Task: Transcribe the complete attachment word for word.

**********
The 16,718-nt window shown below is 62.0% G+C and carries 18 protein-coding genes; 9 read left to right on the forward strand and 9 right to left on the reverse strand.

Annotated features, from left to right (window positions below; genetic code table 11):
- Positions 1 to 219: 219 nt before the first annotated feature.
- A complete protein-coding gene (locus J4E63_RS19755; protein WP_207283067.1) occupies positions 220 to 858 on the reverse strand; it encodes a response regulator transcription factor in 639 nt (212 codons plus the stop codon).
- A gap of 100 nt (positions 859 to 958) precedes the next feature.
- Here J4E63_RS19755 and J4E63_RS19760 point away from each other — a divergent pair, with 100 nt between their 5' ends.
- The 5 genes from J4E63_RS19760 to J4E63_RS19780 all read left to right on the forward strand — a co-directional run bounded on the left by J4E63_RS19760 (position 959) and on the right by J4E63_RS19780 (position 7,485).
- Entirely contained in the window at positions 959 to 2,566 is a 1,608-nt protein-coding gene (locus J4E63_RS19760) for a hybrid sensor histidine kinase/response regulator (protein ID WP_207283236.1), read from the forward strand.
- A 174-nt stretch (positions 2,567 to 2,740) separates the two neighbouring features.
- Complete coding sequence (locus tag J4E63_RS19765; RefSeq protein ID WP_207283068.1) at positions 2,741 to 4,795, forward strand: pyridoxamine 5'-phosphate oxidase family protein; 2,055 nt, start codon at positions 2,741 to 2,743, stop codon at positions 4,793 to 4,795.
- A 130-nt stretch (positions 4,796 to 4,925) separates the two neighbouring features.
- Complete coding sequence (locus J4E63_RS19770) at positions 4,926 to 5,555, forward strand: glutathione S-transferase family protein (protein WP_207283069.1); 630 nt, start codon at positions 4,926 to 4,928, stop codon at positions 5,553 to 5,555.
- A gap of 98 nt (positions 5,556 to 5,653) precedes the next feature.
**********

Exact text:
The 16,718-nt window shown below is 62.0% G+C and carries 18 protein-coding genes; 9 read left to right on the forward strand and 9 right to left on the reverse strand.

Annotated features, from left to right (window positions below; genetic code table 11):
- Positions 1 to 219: 219 nt before the first annotated feature.
- A complete protein-coding gene (locus J4E63_RS19755; protein WP_207283067.1) occupies positions 220 to 858 on the reverse strand; it encodes a response regulator transcription factor in 639 nt (212 codons plus the stop codon).
- A gap of 100 nt (positions 859 to 958) precedes the next feature.
- Here J4E63_RS19755 and J4E63_RS19760 point away from each other — a divergent pair, with 100 nt between their 5' ends.
- The 5 genes from J4E63_RS19760 to J4E63_RS19780 all read left to right on the forward strand — a co-directional run bounded on the left by J4E63_RS19760 (position 959) and on the right by J4E63_RS19780 (position 7,485).
- Entirely contained in the window at positions 959 to 2,566 is a 1,608-nt protein-coding gene (locus J4E63_RS19760) for a hybrid sensor histidine kinase/response regulator (protein ID WP_207283236.1), read from the forward strand.
- A 174-nt stretch (positions 2,567 to 2,740) separates the two neighbouring features.
- Complete coding sequence (locus tag J4E63_RS19765; RefSeq protein ID WP_207283068.1) at positions 2,741 to 4,795, forward strand: pyridoxamine 5'-phosphate oxidase family protein; 2,055 nt, start codon at positions 2,741 to 2,743, stop codon at positions 4,793 to 4,795.
- A 130-nt stretch (positions 4,796 to 4,925) separates the two neighbouring features.
- Complete coding sequence (locus J4E63_RS19770) at positions 4,926 to 5,555, forward strand: glutathione S-transferase family protein (protein WP_207283069.1); 630 nt, start codon at positions 4,926 to 4,928, stop codon at positions 5,553 to 5,555.
- A gap of 98 nt (positions 5,556 to 5,653) precedes the next feature.